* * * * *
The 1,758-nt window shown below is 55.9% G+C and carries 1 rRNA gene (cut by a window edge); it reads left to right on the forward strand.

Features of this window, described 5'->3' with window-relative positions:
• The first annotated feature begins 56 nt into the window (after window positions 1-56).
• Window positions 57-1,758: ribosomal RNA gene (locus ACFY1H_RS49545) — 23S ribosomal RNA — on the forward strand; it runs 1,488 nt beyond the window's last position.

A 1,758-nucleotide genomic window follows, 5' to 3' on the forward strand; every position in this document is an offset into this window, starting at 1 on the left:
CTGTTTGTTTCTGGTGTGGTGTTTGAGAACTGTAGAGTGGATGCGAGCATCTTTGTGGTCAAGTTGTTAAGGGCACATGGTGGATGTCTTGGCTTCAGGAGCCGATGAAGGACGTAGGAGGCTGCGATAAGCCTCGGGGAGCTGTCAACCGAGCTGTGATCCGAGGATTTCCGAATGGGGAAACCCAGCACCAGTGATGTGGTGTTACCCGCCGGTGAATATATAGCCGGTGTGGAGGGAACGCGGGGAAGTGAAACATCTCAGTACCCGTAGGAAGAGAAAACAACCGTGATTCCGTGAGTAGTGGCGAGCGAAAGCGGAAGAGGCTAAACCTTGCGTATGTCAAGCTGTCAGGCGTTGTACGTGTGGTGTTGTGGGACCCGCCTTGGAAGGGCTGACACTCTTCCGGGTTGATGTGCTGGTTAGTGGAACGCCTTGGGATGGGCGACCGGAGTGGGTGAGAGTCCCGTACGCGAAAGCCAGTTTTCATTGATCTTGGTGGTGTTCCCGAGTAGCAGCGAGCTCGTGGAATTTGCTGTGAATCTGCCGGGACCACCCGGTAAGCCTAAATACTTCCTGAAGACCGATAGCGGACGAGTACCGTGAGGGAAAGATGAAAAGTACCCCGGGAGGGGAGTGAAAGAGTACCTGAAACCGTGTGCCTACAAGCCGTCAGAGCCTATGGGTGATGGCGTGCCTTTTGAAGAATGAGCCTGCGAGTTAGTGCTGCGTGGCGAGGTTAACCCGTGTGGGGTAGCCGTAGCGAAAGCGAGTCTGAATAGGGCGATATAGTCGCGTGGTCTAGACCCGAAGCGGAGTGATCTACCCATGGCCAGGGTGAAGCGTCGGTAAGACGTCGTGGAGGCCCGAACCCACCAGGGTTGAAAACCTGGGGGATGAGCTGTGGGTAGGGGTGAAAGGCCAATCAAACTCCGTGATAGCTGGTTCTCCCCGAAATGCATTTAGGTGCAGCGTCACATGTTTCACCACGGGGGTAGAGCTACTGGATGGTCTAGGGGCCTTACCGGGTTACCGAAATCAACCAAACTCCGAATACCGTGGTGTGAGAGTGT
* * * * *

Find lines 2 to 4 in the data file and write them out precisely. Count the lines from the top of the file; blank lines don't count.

Features of this window, described 5'->3' with window-relative positions:
• The first annotated feature begins 56 nt into the window (after window positions 1-56).
• Window positions 57-1,758: ribosomal RNA gene (locus ACFY1H_RS49545) — 23S ribosomal RNA — on the forward strand; it runs 1,488 nt beyond the window's last position.